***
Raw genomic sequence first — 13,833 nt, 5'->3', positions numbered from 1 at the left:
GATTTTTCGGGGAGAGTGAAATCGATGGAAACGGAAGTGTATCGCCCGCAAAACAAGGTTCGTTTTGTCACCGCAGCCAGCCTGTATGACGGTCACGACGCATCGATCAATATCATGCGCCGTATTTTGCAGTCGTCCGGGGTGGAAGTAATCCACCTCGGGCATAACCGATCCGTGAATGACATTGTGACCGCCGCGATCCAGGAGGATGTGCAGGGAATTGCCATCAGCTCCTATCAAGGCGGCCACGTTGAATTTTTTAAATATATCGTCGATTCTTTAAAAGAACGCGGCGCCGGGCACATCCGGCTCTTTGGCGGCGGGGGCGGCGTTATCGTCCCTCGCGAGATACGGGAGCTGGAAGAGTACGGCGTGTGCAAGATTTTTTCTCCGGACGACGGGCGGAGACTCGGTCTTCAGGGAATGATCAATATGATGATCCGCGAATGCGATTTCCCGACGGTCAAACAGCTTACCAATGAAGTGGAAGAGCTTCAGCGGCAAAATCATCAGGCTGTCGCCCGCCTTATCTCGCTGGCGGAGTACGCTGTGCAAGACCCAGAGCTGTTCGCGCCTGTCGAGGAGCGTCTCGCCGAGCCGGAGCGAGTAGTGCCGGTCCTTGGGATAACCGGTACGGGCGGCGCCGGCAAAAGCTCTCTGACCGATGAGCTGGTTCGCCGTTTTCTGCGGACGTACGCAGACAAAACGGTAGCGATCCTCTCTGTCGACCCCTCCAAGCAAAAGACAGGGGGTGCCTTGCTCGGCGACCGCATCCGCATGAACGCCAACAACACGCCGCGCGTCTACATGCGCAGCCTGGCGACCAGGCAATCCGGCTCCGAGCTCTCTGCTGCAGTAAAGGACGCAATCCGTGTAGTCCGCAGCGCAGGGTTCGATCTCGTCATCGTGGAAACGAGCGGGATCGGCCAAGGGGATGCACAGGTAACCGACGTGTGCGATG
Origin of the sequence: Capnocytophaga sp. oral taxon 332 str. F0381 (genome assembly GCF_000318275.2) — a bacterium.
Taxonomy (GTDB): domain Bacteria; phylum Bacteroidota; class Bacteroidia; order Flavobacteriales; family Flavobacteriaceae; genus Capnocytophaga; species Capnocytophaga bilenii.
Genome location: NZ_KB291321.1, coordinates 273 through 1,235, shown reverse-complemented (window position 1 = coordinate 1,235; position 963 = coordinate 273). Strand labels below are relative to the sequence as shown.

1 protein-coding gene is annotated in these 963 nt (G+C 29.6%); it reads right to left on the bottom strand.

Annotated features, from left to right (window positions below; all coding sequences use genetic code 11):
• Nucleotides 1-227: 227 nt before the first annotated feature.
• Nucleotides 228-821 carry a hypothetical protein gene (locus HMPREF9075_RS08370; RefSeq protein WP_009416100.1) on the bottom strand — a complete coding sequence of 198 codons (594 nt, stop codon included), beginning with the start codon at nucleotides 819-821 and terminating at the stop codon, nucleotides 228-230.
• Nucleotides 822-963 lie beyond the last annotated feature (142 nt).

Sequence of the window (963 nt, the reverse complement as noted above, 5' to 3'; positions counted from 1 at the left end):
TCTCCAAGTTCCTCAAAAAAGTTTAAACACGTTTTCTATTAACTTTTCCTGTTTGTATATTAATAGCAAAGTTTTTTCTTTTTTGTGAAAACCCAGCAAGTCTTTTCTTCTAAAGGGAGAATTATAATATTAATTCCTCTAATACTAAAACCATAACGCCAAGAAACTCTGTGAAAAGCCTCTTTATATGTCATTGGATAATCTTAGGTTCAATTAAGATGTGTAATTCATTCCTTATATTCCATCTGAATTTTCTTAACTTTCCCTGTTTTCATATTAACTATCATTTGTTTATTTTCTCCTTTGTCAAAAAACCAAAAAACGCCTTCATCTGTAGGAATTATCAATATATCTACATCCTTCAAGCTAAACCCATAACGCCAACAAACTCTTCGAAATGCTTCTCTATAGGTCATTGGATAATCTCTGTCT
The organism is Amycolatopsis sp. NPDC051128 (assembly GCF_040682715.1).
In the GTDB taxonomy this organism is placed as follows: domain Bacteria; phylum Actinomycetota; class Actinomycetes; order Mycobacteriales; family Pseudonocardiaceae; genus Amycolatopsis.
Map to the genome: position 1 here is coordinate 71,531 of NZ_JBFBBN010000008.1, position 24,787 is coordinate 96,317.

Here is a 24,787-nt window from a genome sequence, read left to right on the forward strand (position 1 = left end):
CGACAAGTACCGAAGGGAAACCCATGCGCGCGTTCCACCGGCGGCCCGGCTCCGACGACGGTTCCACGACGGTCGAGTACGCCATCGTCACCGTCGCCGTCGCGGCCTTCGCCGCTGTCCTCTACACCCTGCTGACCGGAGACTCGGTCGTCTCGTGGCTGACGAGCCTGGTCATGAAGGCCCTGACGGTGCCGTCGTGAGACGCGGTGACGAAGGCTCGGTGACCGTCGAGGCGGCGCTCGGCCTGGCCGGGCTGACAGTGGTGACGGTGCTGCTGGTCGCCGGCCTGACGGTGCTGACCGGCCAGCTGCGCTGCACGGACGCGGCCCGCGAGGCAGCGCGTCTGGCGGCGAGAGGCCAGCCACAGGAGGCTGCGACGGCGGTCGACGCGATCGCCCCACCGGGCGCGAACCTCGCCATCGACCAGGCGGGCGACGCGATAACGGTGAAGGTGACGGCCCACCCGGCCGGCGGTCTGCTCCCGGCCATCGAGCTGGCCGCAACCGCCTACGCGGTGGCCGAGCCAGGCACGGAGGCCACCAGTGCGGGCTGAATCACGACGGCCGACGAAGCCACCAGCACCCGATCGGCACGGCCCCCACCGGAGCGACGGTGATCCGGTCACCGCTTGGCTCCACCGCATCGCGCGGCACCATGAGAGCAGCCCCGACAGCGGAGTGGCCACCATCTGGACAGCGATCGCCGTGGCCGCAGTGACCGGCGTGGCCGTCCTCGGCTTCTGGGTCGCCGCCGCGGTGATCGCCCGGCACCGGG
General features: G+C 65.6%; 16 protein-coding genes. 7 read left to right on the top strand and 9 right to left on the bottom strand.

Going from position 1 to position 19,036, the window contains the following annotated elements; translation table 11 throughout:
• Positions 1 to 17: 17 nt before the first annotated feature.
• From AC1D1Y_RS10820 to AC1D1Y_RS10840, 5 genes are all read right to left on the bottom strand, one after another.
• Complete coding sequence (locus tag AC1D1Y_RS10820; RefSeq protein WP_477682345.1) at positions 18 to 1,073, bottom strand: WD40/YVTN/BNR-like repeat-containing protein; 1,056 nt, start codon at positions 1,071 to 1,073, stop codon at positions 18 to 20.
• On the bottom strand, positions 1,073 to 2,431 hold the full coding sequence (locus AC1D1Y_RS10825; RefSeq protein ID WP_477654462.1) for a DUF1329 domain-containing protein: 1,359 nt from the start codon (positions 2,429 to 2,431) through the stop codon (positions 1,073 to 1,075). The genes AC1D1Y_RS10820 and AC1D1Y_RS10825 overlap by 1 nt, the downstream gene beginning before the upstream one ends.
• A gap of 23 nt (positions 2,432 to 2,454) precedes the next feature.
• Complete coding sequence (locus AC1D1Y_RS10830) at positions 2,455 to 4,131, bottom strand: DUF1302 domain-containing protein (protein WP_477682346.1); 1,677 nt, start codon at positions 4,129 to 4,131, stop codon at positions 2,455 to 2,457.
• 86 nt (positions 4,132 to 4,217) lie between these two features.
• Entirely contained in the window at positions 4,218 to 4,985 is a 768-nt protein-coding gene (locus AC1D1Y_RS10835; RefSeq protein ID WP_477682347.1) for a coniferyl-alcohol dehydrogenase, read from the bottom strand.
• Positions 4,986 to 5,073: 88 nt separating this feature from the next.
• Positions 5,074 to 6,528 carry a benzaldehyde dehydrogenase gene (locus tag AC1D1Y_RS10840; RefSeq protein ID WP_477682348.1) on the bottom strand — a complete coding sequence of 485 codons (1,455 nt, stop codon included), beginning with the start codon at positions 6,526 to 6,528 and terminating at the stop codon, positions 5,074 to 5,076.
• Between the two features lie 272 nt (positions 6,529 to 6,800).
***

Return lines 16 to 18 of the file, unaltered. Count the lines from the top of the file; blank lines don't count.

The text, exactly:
Here is a 24,787-nt window from a genome sequence, read left to right on the forward strand (position 1 = left end):
CGACAAGTACCGAAGGGAAACCCATGCGCGCGTTCCACCGGCGGCCCGGCTCCGACGACGGTTCCACGACGGTCGAGTACGCCATCGTCACCGTCGCCGTCGCGGCCTTCGCCGCTGTCCTCTACACCCTGCTGACCGGAGACTCGGTCGTCTCGTGGCTGACGAGCCTGGTCATGAAGGCCCTGACGGTGCCGTCGTGAGACGCGGTGACGAAGGCTCGGTGACCGTCGAGGCGGCGCTCGGCCTGGCCGGGCTGACAGTGGTGACGGTGCTGCTGGTCGCCGGCCTGACGGTGCTGACCGGCCAGCTGCGCTGCACGGACGCGGCCCGCGAGGCAGCGCGTCTGGCGGCGAGAGGCCAGCCACAGGAGGCTGCGACGGCGGTCGACGCGATCGCCCCACCGGGCGCGAACCTCGCCATCGACCAGGCGGGCGACGCGATAACGGTGAAGGTGACGGCCCACCCGGCCGGCGGTCTGCTCCCGGCCATCGAGCTGGCCGCAACCGCCTACGCGGTGGCCGAGCCAGGCACGGAGGCCACCAGTGCGGGCTGAATCACGACGGCCGACGAAGCCACCAGCACCCGATCGGCACGGCCCCCACCGGAGCGACGGTGATCCGGTCACCGCTTGGCTCCACCGCATCGCGCGGCACCATGAGAGCAGCCCCGACAGCGGAGTGGCCACCATCTGGACAGCGATCGCCGTGGCCGCAGTGACCGGCGTGGCCGTCCTCGGCTTCTGGGTCGCCGCCGCGGTGATCGCCCGGCACCGGG
General features: G+C 65.6%; 16 protein-coding genes. 7 read left to right on the top strand and 9 right to left on the bottom strand.